Healthcare Quality Vs Spending – Pt. 1

by Bradley Miller on November 16, 2009

Because of all the recent debate on healthcare reform, there’s been a lot of attention on healthcare costs and quality.  A NYTimes Magazine article this last Sunday focused on the evolving principles of effective healthcare spending. Specifically, the article focused on changing physician behavior toward using the most efficient and effective care techniques, rather than what their ‘gut’ tells them. Most often, the “evidence based” techniques mentioned in the article aren’t used because physicians have their own way of doing things. Indeed, the practice of medicine is more of an art than a science and that aspect of the practice of medicine needs to be preserved – not all cases fit a mold. However, most cases do fit  in to evidence based techniques and when these techniques are followed patients have better outcomes.  And in the end that also saves a lot of money.

I’m incredibly glad to see the article in the Times Magazine and to hear this type of conversation taking place in a more mainstream location. For too long we’ve been focusing on the wrong cost centers in reforming healthcare. For example, most people point to rising prices in drugs are the main source of rising healthcare costs. The truth, which most people wouldn’t guess, is that drugs account for only about 10% of healthcare spending (although, granted, costs continue to rise). The big costs are from how we care for our sick, particularly in hospitals (31% of spending) and physician care (21% of spending). The Centers for Medicare and Medicaid Services have some rather amazing healthcare costs data here.  Rather than focusing on what the public perceives as major healthcare costs (which, are often hot-button topics picked to help improve politicians’ chances for re-election), we need to focus on how we can change the real cost centers in healthcare.

The NYTimes article cites work out of the Dartmouth Atlas, which is what I’d like to dive a bit deeper in to. Comprised of Medicare data from all 50 states, and although that only covers people aged 65 and older, it’s one of the best sources of healthcare spending vs quality and outcomes we have. And it’s just about the only public source of data that gets down to a hospital level of resolution. Most databases only look at regional or state-wide data, which makes the Dartmouth Atlas all that more important. From this compilation of data the Dartmouth crew assembles the graphs and charts of the Dartmouth Atlas to help healthcare providers and thinkers generate policy suggestions.

Some of the most important data tracked by the Dartmouth Atlas is not only the spending, but the quality of care provided by a hospital as well. Oftentimes, it’s difficult to discern between the high quality vs high spending. Socially, we’re predisposed to see a business with wood paneling or modern architecture to be of a higher quality than one that’s has beige cubicles in a nondescript office park. While that nondescript business may actually be the better business, it doesn’t have the perception of quality. I’d argue that’s because we’re looking at the wrong measurements of how to determine the quality of the business – they should be judged on how they operate and deliver, rather than the physical office space or location.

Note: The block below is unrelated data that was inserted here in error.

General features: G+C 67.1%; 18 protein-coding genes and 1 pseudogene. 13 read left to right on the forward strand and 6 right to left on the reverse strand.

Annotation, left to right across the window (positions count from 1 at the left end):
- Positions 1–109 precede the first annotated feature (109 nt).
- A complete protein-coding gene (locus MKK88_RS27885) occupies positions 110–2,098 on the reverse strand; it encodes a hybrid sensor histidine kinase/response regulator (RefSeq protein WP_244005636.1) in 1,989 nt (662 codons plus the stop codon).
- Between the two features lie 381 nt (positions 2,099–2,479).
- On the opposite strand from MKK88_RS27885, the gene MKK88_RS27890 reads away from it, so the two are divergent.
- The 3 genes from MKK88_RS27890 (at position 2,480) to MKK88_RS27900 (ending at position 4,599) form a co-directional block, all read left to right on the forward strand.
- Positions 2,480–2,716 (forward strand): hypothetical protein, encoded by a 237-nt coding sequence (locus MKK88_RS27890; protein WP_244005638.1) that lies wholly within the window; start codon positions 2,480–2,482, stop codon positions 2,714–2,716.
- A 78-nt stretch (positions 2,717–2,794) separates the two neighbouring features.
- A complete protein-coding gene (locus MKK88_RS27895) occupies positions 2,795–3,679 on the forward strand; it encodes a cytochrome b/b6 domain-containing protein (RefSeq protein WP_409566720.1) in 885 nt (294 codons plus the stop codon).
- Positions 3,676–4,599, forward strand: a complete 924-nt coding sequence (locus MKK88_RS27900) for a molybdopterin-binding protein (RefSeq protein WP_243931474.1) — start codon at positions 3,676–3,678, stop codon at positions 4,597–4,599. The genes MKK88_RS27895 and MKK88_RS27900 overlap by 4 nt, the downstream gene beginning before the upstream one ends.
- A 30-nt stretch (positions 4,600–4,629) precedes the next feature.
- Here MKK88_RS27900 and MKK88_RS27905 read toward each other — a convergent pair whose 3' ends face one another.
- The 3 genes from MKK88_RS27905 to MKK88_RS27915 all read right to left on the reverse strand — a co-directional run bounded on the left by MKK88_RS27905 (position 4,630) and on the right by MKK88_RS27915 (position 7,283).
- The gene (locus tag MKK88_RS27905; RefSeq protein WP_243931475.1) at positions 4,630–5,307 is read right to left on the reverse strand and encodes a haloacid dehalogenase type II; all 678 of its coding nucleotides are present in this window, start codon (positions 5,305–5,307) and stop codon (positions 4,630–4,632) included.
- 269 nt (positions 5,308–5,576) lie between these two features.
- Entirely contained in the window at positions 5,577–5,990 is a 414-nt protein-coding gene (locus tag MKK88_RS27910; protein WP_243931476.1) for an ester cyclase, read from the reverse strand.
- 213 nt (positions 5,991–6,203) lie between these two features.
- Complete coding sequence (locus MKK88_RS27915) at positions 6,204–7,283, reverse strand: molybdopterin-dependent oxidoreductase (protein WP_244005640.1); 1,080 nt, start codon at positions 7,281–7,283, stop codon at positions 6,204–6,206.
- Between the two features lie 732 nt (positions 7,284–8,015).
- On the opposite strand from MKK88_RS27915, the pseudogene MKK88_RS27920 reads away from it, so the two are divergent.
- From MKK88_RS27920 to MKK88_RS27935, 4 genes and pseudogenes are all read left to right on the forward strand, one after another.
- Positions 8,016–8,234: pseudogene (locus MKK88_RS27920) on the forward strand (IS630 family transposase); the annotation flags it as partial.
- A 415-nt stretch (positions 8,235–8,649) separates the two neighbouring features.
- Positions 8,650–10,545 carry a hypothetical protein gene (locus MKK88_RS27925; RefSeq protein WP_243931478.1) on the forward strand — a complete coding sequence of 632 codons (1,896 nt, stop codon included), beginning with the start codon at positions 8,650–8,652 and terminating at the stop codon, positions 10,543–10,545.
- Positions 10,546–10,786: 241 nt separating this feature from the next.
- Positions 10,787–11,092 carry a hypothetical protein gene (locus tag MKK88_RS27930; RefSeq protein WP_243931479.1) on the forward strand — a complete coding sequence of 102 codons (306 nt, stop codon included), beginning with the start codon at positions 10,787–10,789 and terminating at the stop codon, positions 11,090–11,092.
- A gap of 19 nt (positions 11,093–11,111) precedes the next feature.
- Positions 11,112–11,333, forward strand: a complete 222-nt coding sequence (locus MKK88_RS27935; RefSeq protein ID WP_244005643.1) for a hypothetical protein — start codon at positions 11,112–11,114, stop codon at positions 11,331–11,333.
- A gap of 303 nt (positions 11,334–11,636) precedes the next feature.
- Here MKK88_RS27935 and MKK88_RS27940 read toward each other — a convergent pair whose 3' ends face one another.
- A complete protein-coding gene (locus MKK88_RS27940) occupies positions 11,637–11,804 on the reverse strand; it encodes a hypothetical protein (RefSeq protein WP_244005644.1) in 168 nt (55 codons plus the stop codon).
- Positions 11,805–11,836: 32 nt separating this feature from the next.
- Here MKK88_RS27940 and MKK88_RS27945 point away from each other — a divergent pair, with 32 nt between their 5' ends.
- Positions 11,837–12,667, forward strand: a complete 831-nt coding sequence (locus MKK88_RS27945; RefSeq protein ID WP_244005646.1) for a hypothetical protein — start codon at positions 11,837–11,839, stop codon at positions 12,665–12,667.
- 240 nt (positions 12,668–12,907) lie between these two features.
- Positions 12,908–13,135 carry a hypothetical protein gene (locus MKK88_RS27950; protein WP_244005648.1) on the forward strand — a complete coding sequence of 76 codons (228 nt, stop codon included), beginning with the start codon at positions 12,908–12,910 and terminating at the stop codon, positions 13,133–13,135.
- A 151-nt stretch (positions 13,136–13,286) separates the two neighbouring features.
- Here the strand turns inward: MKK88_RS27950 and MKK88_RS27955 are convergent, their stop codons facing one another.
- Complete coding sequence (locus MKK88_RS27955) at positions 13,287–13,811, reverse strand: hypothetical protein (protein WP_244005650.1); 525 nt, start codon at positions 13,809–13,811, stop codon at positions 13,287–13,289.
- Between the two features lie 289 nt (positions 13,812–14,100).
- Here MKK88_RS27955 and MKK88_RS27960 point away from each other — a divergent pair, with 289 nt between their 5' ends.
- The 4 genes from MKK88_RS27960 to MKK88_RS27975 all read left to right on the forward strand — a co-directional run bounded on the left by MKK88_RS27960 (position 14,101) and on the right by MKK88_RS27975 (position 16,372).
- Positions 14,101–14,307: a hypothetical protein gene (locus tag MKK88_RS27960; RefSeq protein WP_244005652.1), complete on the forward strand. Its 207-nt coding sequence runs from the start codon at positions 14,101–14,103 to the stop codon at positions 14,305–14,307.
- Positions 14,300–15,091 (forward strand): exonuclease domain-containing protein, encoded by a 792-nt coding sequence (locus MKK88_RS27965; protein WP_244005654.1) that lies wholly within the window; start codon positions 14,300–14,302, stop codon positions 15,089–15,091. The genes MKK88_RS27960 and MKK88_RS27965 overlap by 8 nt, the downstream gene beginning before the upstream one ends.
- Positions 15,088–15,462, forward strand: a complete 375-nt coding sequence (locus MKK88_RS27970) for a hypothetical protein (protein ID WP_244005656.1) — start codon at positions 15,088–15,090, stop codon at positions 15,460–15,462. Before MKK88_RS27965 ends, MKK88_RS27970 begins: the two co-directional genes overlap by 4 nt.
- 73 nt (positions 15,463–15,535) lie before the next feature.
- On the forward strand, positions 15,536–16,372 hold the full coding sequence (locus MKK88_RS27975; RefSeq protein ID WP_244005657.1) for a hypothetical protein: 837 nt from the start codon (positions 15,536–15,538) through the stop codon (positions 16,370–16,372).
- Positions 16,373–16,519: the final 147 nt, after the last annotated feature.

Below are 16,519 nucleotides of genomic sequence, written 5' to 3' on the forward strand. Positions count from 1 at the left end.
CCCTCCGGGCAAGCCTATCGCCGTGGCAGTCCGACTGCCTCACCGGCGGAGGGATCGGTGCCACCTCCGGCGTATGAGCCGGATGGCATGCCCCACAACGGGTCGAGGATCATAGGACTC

The same goes for healthcare (my post on “Cadillac Plans”).  Most people might think that lots of tests or brand new equipment or name brand medicines is what defines high quality healthcare.  However, high quality care relates more to whether you got the right care at the right time that will improve the patient’s outcome.  For example, receiving the right care during the period immediately after a heart attack – the “golden hour” – will decrease the damage done to the heart muscle, and greatly improve the care of the patient.  To further increase the quality of care, that patient’s physician should prescribe specific medicines to help decrease the overall workload on the heart to help it heal.  These medications are often overlooked.

A typical 12-lead electrocardiogram of a heart attack.  Yes, believe it or not, this makes sense to most docs.

A typical 12-lead electrocardiogram of a heart attack. Yes, believe it or not, this makes sense to most docs.

High quality doesn’t mean being taken to the high-class hospital across town with the perception of better care. That “high-class” hospital probably spends much more on care, despite similar (or potentially worse) care and outcome. In other words, high quality means that the care that is delivered is correlated with better outcomes – high cost doesn’t automatically mean high quality. We have pretty good data – it’s time we start using it well. I applaud the NYTimes for tackling such a contentious and often misunderstood issue.

In my post tomorrow I’ll go over some specific trends I’ve picked up through working with the Dartmouth Atlas data and look at hospitals in specific metropolitan areas and compare high-quality, low-spending hospitals with the rest in their regions. I think some of the differences will surprise you.

Leave a Comment

{ 1 trackback }

Previous post:

Next post: